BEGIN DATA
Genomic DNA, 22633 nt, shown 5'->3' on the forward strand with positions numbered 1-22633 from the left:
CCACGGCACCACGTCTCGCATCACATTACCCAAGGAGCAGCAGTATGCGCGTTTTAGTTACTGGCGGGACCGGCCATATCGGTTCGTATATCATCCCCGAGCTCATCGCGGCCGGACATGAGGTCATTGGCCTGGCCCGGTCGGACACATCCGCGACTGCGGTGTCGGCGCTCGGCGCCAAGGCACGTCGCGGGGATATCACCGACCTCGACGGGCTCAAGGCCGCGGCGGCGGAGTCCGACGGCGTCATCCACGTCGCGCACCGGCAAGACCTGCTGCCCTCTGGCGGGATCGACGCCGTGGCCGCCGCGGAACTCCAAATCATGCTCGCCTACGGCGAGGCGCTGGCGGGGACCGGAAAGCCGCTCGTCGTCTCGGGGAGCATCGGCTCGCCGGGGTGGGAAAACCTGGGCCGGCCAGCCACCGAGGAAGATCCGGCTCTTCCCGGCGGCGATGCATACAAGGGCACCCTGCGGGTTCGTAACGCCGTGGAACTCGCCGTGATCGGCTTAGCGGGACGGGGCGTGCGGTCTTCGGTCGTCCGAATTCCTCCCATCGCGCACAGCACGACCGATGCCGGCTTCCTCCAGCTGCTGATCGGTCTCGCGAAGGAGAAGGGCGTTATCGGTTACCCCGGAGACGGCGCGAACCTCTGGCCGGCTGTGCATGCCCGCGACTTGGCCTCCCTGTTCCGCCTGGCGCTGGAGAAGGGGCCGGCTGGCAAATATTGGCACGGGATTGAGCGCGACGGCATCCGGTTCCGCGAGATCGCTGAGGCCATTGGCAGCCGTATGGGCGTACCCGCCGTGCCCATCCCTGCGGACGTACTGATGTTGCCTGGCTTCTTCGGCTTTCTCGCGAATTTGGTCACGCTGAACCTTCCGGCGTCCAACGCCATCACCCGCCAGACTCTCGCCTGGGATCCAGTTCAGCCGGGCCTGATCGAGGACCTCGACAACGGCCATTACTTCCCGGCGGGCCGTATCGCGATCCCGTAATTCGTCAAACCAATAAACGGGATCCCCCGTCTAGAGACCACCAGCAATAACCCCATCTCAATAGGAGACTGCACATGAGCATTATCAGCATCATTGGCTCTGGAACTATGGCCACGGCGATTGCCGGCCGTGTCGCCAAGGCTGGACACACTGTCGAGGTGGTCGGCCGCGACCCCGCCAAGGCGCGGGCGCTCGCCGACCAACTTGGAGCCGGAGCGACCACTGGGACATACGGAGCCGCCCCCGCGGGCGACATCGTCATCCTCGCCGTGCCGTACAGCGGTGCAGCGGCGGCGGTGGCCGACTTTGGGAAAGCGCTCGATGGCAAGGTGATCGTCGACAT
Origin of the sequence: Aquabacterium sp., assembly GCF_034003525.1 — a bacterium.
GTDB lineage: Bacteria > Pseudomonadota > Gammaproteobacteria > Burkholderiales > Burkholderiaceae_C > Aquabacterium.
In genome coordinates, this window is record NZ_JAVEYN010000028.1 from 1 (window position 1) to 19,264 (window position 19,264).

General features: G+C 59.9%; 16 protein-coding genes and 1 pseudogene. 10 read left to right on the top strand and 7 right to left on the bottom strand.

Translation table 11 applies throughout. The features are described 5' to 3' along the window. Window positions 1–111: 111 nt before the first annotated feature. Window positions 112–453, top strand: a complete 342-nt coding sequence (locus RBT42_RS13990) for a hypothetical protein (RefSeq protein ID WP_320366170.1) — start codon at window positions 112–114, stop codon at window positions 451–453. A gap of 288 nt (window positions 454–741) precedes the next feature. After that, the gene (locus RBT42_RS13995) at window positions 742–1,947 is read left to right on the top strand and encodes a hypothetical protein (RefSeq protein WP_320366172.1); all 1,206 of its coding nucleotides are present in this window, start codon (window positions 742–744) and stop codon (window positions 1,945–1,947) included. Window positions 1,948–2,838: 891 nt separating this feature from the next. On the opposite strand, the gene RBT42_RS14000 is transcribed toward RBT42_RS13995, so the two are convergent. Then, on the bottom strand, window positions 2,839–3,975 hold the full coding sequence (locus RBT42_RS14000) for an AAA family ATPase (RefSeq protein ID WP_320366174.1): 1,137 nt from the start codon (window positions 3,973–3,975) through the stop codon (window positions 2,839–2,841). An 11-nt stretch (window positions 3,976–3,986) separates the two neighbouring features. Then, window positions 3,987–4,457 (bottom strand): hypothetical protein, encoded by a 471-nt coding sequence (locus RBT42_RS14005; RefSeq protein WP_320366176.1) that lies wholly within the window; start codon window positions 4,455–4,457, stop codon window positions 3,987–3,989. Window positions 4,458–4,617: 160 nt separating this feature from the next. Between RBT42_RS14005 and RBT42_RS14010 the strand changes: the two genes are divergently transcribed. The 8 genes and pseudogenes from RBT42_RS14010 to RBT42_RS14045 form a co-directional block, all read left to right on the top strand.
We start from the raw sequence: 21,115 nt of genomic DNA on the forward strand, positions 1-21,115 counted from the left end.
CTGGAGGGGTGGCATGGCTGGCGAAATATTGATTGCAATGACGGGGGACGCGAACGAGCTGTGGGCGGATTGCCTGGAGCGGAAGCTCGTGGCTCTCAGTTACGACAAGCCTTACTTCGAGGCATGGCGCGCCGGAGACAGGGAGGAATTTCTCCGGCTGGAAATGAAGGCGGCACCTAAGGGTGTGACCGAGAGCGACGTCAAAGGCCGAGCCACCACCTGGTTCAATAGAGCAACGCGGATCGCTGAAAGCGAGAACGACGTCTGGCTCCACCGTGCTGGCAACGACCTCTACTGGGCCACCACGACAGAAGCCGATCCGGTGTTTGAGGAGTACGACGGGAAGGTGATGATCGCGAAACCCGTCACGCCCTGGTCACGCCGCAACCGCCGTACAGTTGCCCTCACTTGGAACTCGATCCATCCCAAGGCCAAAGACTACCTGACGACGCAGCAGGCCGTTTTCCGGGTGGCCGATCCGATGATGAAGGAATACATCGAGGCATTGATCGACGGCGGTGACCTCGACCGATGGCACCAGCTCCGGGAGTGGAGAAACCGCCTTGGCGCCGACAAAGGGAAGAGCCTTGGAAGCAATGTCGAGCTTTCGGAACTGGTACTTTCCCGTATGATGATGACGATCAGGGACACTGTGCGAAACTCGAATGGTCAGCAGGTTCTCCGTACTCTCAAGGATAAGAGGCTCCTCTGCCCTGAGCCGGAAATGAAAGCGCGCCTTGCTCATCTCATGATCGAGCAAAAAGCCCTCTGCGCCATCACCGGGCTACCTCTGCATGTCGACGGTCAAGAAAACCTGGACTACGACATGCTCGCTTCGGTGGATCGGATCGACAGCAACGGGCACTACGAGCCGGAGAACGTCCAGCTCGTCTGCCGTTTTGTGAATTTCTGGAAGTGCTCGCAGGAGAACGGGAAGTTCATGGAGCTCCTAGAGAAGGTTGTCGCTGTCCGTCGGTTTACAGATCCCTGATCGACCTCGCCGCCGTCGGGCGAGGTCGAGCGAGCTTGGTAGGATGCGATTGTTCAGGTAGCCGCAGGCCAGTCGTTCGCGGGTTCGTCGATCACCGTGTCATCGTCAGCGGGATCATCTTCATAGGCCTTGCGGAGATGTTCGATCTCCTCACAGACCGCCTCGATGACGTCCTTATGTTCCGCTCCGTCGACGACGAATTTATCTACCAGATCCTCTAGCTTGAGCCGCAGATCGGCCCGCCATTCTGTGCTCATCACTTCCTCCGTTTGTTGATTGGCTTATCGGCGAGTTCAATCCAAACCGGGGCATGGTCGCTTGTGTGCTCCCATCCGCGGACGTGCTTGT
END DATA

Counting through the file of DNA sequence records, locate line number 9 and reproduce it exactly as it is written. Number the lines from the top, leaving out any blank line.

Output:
CTGGAGGGGTGGCATGGCTGGCGAAATATTGATTGCAATGACGGGGGACGCGAACGAGCTGTGGGCGGATTGCCTGGAGCGGAAGCTCGTGGCTCTCAGTTACGACAAGCCTTACTTCGAGGCATGGCGCGCCGGAGACAGGGAGGAATTTCTCCGGCTGGAAATGAAGGCGGCACCTAAGGGTGTGACCGAGAGCGACGTCAAAGGCCGAGCCACCACCTGGTTCAATAGAGCAACGCGGATCGCTGAAAGCGAGAACGACGTCTGGCTCCACCGTGCTGGCAACGACCTCTACTGGGCCACCACGACAGAAGCCGATCCGGTGTTTGAGGAGTACGACGGGAAGGTGATGATCGCGAAACCCGTCACGCCCTGGTCACGCCGCAACCGCCGTACAGTTGCCCTCACTTGGAACTCGATCCATCCCAAGGCCAAAGACTACCTGACGACGCAGCAGGCCGTTTTCCGGGTGGCCGATCCGATGATGAAGGAATACATCGAGGCATTGATCGACGGCGGTGACCTCGACCGATGGCACCAGCTCCGGGAGTGGAGAAACCGCCTTGGCGCCGACAAAGGGAAGAGCCTTGGAAGCAATGTCGAGCTTTCGGAACTGGTACTTTCCCGTATGATGATGACGATCAGGGACACTGTGCGAAACTCGAATGGTCAGCAGGTTCTCCGTACTCTCAAGGATAAGAGGCTCCTCTGCCCTGAGCCGGAAATGAAAGCGCGCCTTGCTCATCTCATGATCGAGCAAAAAGCCCTCTGCGCCATCACCGGGCTACCTCTGCATGTCGACGGTCAAGAAAACCTGGACTACGACATGCTCGCTTCGGTGGATCGGATCGACAGCAACGGGCACTACGAGCCGGAGAACGTCCAGCTCGTCTGCCGTTTTGTGAATTTCTGGAAGTGCTCGCAGGAGAACGGGAAGTTCATGGAGCTCCTAGAGAAGGTTGTCGCTGTCCGTCGGTTTACAGATCCCTGATCGACCTCGCCGCCGTCGGGCGAGGTCGAGCGAGCTTGGTAGGATGCGATTGTTCAGGTAGCCGCAGGCCAGTCGTTCGCGGGTTCGTCGATCACCGTGTCATCGTCAGCGGGATCATCTTCATAGGCCTTGCGGAGATGTTCGATCTCCTCACAGACCGCCTCGATGACGTCCTTATGTTCCGCTCCGTCGACGACGAATTTATCTACCAGATCCTCTAGCTTGAGCCGCAGATCGGCCCGCCATTCTGTGCTCATCACTTCCTCCGTTTGTTGATTGGCTTATCGGCGAGTTCAATCCAAACCGGGGCATGGTCGCTTGTGTGCTCCCATCCGCGGACGTGCTTGT